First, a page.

Various Artists
Brazilian Assault

For those of you who aren’t up on current events, or just don’t care enough to research the metal market outside of your own community, the Brazilian death metal scene is blowing up. While the country is still best known for its street-sweeping execution squads, its death metal scene has slowly evolved into one of the best around.

Characteristically, most of its bands fall somewhere into the soundscape of a hyper-speed version of Morbid Angel, however it is their rhythmic tightness and overall technical talents that have brought them acclaim from fans and critics alike. Carrying on through the fiery path that the Polish Assault compilation forged, those sickos at Relapse have decided to brutalize us once again with the release of this disc as a follow-up. Basically the Brazilian Assault runs in the same format as its precursor, highlighting probably the top four underground (not signed) bands currently running amok below the equator.

While I could lump all the bands together and try and make one coherent review out of it, I have decided to take each band and give a basic overview of their sound for easier comprehension: The first band up to bat, Abhorrence, is easily the fastest and most precise band featured on this disc. However, their sound is also the most easily compared to hometown heroes, Krisiun. In fact, the three songs provided by this band sound as if these hombres took Krisiun 101 at their local university. Picture the band’s latest, Conquerors of Armageddon and you have Abhorrence in a nutshell. Musically, they are ridiculously fast with some extremely complex grooves occurring in the background, which makes for an extremely desirable listen.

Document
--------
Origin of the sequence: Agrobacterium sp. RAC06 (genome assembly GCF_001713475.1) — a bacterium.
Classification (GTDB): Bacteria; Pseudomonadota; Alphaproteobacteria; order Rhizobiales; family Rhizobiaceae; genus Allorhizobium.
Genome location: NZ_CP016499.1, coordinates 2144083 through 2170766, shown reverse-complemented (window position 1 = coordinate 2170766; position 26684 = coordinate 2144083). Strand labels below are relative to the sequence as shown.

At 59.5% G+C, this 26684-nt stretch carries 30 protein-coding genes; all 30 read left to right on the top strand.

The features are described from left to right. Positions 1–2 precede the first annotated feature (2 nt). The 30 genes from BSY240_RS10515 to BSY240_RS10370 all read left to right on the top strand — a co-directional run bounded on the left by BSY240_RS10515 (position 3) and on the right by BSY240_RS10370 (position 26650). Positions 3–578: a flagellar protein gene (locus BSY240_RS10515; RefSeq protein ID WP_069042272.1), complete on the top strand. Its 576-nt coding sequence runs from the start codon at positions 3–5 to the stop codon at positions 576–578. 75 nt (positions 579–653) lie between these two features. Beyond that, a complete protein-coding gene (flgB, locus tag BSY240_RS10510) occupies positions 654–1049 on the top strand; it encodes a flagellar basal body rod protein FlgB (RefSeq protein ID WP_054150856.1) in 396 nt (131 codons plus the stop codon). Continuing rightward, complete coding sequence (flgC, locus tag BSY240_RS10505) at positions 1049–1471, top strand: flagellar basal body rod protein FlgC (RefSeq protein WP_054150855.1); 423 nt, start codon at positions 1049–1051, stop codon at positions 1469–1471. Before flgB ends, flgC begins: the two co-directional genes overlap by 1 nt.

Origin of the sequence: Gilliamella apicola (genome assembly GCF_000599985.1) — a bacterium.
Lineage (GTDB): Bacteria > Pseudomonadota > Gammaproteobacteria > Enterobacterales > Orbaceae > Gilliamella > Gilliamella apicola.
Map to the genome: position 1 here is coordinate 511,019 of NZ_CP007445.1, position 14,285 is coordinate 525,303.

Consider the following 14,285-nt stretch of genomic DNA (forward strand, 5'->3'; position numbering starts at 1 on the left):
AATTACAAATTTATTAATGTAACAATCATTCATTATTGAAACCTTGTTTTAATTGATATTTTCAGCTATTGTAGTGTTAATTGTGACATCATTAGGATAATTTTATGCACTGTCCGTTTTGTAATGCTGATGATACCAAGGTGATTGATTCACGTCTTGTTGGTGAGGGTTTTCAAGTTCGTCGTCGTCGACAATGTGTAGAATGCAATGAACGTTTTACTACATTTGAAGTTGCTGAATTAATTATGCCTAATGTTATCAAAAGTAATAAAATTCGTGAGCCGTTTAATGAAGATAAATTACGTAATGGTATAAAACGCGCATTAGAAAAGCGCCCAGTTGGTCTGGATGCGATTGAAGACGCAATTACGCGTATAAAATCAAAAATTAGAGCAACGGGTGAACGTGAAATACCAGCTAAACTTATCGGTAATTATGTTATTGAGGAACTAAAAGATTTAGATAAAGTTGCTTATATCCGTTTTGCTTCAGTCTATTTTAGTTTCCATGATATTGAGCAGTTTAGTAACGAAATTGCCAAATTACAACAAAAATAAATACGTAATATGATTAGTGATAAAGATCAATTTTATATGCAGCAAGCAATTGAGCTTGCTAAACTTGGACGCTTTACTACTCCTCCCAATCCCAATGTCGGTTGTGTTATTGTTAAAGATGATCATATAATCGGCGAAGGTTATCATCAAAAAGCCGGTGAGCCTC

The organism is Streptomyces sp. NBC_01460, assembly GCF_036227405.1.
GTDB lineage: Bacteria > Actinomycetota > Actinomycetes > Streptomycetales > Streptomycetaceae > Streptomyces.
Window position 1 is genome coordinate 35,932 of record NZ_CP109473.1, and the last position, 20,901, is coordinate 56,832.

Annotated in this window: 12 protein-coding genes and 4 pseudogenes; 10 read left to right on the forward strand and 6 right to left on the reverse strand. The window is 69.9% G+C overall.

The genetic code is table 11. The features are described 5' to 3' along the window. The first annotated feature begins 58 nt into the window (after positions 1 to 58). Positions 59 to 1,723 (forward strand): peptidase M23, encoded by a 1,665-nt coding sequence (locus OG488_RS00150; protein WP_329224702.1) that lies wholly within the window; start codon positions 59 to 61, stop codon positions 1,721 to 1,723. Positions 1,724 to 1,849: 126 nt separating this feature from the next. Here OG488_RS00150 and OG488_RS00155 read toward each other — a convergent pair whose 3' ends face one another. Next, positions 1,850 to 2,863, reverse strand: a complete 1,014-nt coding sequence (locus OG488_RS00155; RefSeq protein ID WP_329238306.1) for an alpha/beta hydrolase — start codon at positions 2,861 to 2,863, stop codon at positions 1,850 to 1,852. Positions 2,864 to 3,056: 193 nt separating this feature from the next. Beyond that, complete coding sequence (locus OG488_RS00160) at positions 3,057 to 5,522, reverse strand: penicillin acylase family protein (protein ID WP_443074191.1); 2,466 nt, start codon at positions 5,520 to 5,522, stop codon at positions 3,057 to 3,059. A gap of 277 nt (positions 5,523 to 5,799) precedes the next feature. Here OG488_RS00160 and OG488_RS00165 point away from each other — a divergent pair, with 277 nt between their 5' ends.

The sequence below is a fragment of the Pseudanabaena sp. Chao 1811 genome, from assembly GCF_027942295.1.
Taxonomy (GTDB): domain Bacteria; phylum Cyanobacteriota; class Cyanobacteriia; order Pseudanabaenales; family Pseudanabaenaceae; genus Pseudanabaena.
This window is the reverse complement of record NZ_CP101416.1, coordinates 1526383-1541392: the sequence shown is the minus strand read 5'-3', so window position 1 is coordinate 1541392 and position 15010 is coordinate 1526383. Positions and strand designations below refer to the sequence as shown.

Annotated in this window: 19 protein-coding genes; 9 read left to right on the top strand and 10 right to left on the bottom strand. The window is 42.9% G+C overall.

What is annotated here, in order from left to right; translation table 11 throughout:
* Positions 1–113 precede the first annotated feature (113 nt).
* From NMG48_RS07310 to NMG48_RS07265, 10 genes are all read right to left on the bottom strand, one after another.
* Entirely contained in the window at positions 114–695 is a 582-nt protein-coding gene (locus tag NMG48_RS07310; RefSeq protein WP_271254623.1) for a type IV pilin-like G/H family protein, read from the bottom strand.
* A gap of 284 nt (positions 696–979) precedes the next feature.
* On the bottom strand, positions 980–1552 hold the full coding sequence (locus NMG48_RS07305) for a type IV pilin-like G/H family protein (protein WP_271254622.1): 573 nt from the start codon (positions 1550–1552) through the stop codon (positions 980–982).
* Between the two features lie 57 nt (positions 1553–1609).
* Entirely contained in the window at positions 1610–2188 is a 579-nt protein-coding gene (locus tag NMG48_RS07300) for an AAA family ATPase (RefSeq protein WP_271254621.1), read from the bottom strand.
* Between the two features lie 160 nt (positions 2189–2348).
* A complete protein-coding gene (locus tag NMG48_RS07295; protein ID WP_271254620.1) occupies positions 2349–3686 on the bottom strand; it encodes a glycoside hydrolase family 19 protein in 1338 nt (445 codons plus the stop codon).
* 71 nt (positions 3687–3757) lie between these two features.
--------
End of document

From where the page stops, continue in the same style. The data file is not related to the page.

Ophiolatry is definitely a hard one to pinpoint. There seems to be a little bit more picking present in their song structures, which automatically leads me to think that they could be more influenced by juggernaut, Rebellion. However, it’s the vocals that really get to me as they reminisce of older Suffocation with their forceful, yet murky presence. This band should also be noted as having some truly amazing solos patched throughout the three tracks provided, which once again goes to show that this scene is chock full of amazing musicians.

Nephasth is probably my favorite band featured here, and by the time you are reading this has become the first band to be picked up by a major label since the presentation of this material. Evidently I am not the only one who saw the talent in this outfit as Denmark’s very own Mighty Music approached the band for a proper full-length. Once again, Nephasth shares some similarities with their disc mates, but their material just seems a little more mature than the others. Like Abhorrence, these guys come from the Krisiun-school, which automatically attracts me, but it is their fluent use of time changes and clockwork song-smithing that makes these four tunes the most memorable of the CD’s 17 tracks. I am eagerly awaiting the full-length, and I have a feeling that most of you who check out this material will be just as excited as I am.

Finally, we come to Mental Horror.Roughly these guys equate to a strange blend of hyper grind meets Onward to Golgotha-era Incantation vocals. While this might strike the interest of a few, it was not enough to further their chances of more added attention from this scribe. I won’t lie that the music doesn’t sound proficient, but it is thoroughly bathed in a rehearsal-room production, and is just way too chaotic to make much sense. Well, for the most part, there you have it.

This is one of the best showcases of extreme music around, and I am thrilled that Relapse has decided to exploit the underground of this very deserving nation. So who will be the next to be signed? I’ll let you be the judge of that.

[Visit the band's website]
Written by Bryan Allen
January 31st, 2001

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